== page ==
Teatro Milagro at Oregon Contemporary Theatre, 10.8

Teatro Milagro’s national touring production of ‘Searching for Aztlán’, written & directed by Lakin Valdez, (son of Luis Valdez), was a rare treat.

Presented by Lane Arts Council, he performance took place Friday, Oct 9th at Oregon Contemporary Theatre to a sold-out (and enthusiastic) house.

The bilingual play, Searching for Aztlán, begins in 2012 with the Tucson school board’s acceptance of HB 2281, shutting down Mexican American Studies and removing its books from classrooms. A giant dust storm, or “haboob,” strikes the city and leaves Dolores Huelga (played with aplomb by Monica Domena), a teacher, unemployed and in an alternate reality. Lost in the desert, Dolores sets out on a quest for the mythical city of Aztlán.

The play brilliantly interweaves Huelga’s story with the familiar ‘Wizard of Oz’, as subtle musical cues and clever narrative structure help us to find the road map that Huelga’s not in Arizona anymore…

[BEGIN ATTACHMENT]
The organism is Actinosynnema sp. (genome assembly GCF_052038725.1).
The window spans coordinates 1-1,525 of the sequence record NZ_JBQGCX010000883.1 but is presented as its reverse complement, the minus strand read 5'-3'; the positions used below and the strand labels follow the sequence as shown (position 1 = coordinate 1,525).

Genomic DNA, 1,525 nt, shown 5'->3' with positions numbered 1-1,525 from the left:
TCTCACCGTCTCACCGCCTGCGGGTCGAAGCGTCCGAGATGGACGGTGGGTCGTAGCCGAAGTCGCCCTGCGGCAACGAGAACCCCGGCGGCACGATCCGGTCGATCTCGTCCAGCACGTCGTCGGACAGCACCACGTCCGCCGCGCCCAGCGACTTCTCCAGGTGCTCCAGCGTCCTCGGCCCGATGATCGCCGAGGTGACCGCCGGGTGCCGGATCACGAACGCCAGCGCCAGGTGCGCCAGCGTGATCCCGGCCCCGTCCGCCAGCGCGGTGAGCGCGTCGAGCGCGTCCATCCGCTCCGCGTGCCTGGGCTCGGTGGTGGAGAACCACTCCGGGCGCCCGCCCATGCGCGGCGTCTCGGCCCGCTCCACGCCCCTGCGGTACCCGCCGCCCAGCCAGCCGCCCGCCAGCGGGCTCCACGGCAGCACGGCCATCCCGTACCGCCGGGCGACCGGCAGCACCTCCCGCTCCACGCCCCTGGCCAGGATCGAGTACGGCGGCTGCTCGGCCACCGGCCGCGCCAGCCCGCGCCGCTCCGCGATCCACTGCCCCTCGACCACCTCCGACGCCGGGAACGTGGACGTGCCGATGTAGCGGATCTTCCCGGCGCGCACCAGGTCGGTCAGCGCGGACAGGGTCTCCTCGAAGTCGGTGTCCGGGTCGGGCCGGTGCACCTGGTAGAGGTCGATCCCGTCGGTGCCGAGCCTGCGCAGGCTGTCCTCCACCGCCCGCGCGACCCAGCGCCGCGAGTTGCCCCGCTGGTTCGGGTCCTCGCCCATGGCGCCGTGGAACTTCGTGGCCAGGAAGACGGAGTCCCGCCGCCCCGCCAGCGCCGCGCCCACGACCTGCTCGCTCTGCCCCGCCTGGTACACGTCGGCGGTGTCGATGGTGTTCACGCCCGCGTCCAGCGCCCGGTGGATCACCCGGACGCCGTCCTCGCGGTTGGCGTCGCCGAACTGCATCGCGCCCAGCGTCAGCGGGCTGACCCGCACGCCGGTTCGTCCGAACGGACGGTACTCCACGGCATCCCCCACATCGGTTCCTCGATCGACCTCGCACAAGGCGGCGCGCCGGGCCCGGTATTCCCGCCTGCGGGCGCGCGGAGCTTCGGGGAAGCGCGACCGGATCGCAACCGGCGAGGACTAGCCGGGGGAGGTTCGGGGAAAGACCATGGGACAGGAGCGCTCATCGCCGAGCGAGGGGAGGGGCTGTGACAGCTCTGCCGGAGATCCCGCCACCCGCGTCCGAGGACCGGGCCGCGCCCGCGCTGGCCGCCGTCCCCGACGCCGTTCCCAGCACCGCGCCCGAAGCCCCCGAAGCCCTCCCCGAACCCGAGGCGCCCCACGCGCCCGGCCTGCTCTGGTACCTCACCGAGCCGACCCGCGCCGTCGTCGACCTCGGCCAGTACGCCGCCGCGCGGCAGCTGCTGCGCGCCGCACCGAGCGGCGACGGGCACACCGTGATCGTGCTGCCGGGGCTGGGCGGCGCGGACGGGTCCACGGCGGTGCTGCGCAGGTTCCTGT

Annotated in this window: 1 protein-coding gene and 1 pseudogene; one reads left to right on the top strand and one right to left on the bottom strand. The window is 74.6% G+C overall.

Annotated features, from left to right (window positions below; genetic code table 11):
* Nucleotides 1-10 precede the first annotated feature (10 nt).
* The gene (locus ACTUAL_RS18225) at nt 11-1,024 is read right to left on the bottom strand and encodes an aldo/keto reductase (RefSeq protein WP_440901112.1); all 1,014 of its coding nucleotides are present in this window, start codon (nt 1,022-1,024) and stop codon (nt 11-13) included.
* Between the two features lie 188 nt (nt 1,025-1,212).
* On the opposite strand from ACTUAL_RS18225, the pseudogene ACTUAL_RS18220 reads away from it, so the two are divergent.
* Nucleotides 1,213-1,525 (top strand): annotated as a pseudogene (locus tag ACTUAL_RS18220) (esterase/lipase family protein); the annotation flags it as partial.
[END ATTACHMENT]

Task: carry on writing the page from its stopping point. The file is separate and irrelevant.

In her search for the mythic land, Huelga encounters updated versions of Dorothy’s friends. The scarecrow is an illegal immigrant (Giovanni Alva). The tin man is a woman who’s of Mexican-American origin, but who doesn’t speak Spanish, and whose family has completely negated their own cultural past (Shenekah Telles). The cowardly lion is a militant Chicano organizer who’s been piddling around Aztlán since the 1970’s (Ajai Terrazas-Tripathi). Together, this motley crew set off on a journey towards self-discovery and societal change.

The cast is remarkable. With not much more than a hand-painted backdrop and a few costume changes, they create a variety of settings and moods. From the State Board of Education, where Huelga attempts to defend the purpose of teaching Mexican American history and literature to predominantly Mexican American students, to the borderlands between the US and Mexico, to the mythical land itself, each step is populated by fully-developed and relatable characters.

As playwrights, the group employs humor, an ease and comfort with the material that makes their work human and accessible. And seeing a show that slipped, so effortlessly, between Spanish and English, was a remarkable experience. I understand a little Spanish, my date – my 13-yr-old daughter – not a word. Yet she comprehended the entire show, and loved it.

On the way home, she asked me to let her know the next time something that Teatro Milagro would be in town.

“Because I’m into activism and education, mom,” she said.

I hope that the group would consider a return trip soon.

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